Court Issues Summons to Retired King’s Adviser

Phnom Penh Municipal Court has issued a summons for Say Bory, an adviser to retired King Norodom Sihanouk, for allegedly defaming Prime Minister Hun Sen over the controversial border treaty with Vietnam, a senior Interior Min­istry official claimed Monday.

The Interior Ministry official, who spoke on condition of ano­nym­ity, said that the ministry had re­ceived the court summons for Say Bory, who is accused of defaming Hun Sen in an Oct 5 letter that was posted on the retired King’s Web site.

Government spokesman Khieu Kanharith said that he didn’t know whether the court had issued the summons for Say Bory, who lives in France.

Government lawyer Kar Savuth declined to comment.

Phnom Penh Municipal Court Chief Prosecutor Ouk Savouth hung up the phone when he was asked for comment.

Kem Sokha, director of the Cam­bodian Center for Human Rights, said that the summons was a sham because the courts were biased toward the government.

“When someone talks against the government the court claims that it is defamation,” he said.

Amid warnings from Hun Sen that lawsuits would be filed against anyone who accuses him of losing territory to Vietnam through the border treaty, two well-known government critics were jailed and criminal complaints filed against sev­eral others.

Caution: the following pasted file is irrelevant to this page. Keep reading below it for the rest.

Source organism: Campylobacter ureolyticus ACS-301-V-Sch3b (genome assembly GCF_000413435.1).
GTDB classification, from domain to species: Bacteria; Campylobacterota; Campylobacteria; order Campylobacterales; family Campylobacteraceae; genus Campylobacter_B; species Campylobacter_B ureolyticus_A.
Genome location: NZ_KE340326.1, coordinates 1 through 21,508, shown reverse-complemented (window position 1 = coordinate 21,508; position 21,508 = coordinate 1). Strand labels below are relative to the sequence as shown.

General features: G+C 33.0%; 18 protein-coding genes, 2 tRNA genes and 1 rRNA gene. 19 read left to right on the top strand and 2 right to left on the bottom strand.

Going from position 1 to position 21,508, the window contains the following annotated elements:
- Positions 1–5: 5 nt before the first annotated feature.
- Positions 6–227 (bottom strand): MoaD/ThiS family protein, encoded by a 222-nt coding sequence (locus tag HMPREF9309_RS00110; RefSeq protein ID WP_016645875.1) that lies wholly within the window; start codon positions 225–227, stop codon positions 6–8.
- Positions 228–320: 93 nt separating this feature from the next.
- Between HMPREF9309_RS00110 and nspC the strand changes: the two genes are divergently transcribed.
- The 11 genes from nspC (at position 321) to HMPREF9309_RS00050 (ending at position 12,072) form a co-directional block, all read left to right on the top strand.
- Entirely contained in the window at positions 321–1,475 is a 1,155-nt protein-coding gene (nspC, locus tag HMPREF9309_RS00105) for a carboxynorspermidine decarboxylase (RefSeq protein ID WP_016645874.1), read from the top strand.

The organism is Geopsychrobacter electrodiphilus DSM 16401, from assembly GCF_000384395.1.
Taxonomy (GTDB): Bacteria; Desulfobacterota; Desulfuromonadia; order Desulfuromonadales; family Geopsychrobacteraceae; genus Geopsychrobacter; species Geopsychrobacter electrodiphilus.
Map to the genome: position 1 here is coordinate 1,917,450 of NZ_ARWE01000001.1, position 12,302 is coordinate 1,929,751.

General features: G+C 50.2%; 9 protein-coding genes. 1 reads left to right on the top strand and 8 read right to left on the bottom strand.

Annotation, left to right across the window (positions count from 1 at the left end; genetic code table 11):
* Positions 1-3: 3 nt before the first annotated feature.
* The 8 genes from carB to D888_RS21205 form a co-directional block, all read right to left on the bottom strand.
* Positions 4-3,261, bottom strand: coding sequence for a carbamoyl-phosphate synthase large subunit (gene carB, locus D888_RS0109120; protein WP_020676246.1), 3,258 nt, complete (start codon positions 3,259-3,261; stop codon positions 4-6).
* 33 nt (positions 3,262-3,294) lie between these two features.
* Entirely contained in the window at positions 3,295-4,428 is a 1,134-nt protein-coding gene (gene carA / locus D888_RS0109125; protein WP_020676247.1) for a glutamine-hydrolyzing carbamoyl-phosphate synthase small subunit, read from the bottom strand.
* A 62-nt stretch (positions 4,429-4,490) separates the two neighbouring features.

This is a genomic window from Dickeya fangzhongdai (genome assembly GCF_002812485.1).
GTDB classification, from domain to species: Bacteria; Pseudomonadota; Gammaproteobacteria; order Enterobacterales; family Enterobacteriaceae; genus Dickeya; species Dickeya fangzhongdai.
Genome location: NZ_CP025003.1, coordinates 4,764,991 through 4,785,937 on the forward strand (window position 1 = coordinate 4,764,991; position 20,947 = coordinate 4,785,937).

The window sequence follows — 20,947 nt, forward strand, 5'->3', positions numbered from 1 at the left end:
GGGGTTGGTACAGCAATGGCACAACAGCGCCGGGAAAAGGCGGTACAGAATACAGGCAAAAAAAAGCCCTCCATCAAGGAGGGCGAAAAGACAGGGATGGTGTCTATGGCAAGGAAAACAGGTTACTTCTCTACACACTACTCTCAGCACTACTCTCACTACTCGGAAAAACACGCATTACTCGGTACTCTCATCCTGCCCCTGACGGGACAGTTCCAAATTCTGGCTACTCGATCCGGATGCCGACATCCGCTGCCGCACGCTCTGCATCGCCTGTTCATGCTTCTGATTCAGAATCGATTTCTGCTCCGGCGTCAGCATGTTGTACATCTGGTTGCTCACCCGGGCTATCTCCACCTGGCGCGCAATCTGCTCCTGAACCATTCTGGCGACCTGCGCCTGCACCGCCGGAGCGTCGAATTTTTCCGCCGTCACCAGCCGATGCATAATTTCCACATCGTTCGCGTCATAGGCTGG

Amnesty International on Thurs­day called for people worldwide to urge the Cambodian government to release Beehive Radio station owner Mam Sonando and Rong Chhun, president of the Cambod­ian Inde­pen­dent Teachers’ Associa­tion.

Amnesty said the two constituted “prisoners of conscience.”

Om Yentieng, adviser to Hun Sen and head of the government’s hu­­man rights committee, said the government does not have the ability to release Mam Sonando and Rong Chhun.

“I think the speakers never think about right or wrong,” Om Yent­ieng said of Amnesty International.

He added that if the government interfered with the judicial process and had the two suspects released, they would be similarly criticized by Amnesty for interfering in the le­gal process.

“If the government releases them they will condemn the gov­ern­­ment [again],” he said.

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